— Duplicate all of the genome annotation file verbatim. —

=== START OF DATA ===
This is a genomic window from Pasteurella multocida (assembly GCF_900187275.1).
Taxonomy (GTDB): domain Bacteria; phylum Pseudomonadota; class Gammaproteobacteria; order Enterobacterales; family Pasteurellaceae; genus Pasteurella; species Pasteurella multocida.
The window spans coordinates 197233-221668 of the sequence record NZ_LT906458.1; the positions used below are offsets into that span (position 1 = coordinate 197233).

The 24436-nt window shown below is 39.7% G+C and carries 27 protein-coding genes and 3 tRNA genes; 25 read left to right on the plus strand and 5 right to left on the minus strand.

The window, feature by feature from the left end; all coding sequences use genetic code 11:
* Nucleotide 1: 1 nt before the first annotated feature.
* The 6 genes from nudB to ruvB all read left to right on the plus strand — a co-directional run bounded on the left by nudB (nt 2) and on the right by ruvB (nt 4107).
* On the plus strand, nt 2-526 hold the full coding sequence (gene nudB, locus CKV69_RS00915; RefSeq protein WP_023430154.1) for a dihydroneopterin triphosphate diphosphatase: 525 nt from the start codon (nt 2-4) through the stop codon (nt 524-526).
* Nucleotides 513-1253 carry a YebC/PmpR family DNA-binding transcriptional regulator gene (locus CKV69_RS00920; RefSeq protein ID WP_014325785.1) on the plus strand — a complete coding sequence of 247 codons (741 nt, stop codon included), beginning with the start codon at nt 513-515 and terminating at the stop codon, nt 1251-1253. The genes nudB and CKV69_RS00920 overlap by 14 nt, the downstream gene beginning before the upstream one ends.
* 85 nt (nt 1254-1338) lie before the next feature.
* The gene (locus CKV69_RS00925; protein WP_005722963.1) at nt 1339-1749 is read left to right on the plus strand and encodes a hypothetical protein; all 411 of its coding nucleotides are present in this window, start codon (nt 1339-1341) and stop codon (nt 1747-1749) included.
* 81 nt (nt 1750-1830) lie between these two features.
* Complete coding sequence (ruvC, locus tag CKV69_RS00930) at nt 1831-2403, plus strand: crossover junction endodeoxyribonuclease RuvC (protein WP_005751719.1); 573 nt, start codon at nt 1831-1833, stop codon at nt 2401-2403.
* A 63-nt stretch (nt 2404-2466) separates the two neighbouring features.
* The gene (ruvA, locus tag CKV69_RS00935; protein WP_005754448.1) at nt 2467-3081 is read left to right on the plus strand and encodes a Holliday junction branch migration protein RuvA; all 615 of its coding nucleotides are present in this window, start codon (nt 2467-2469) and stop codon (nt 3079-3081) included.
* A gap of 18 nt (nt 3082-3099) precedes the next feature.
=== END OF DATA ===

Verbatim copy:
This is a genomic window from Pasteurella multocida (assembly GCF_900187275.1).
Taxonomy (GTDB): domain Bacteria; phylum Pseudomonadota; class Gammaproteobacteria; order Enterobacterales; family Pasteurellaceae; genus Pasteurella; species Pasteurella multocida.
The window spans coordinates 197233-221668 of the sequence record NZ_LT906458.1; the positions used below are offsets into that span (position 1 = coordinate 197233).

The 24436-nt window shown below is 39.7% G+C and carries 27 protein-coding genes and 3 tRNA genes; 25 read left to right on the plus strand and 5 right to left on the minus strand.

The window, feature by feature from the left end; all coding sequences use genetic code 11:
* Nucleotide 1: 1 nt before the first annotated feature.
* The 6 genes from nudB to ruvB all read left to right on the plus strand — a co-directional run bounded on the left by nudB (nt 2) and on the right by ruvB (nt 4107).
* On the plus strand, nt 2-526 hold the full coding sequence (gene nudB, locus CKV69_RS00915; RefSeq protein WP_023430154.1) for a dihydroneopterin triphosphate diphosphatase: 525 nt from the start codon (nt 2-4) through the stop codon (nt 524-526).
* Nucleotides 513-1253 carry a YebC/PmpR family DNA-binding transcriptional regulator gene (locus CKV69_RS00920; RefSeq protein ID WP_014325785.1) on the plus strand — a complete coding sequence of 247 codons (741 nt, stop codon included), beginning with the start codon at nt 513-515 and terminating at the stop codon, nt 1251-1253. The genes nudB and CKV69_RS00920 overlap by 14 nt, the downstream gene beginning before the upstream one ends.
* 85 nt (nt 1254-1338) lie before the next feature.
* The gene (locus CKV69_RS00925; protein WP_005722963.1) at nt 1339-1749 is read left to right on the plus strand and encodes a hypothetical protein; all 411 of its coding nucleotides are present in this window, start codon (nt 1339-1341) and stop codon (nt 1747-1749) included.
* 81 nt (nt 1750-1830) lie between these two features.
* Complete coding sequence (ruvC, locus tag CKV69_RS00930) at nt 1831-2403, plus strand: crossover junction endodeoxyribonuclease RuvC (protein WP_005751719.1); 573 nt, start codon at nt 1831-1833, stop codon at nt 2401-2403.
* A 63-nt stretch (nt 2404-2466) separates the two neighbouring features.
* The gene (ruvA, locus tag CKV69_RS00935; protein WP_005754448.1) at nt 2467-3081 is read left to right on the plus strand and encodes a Holliday junction branch migration protein RuvA; all 615 of its coding nucleotides are present in this window, start codon (nt 2467-2469) and stop codon (nt 3079-3081) included.
* A gap of 18 nt (nt 3082-3099) precedes the next feature.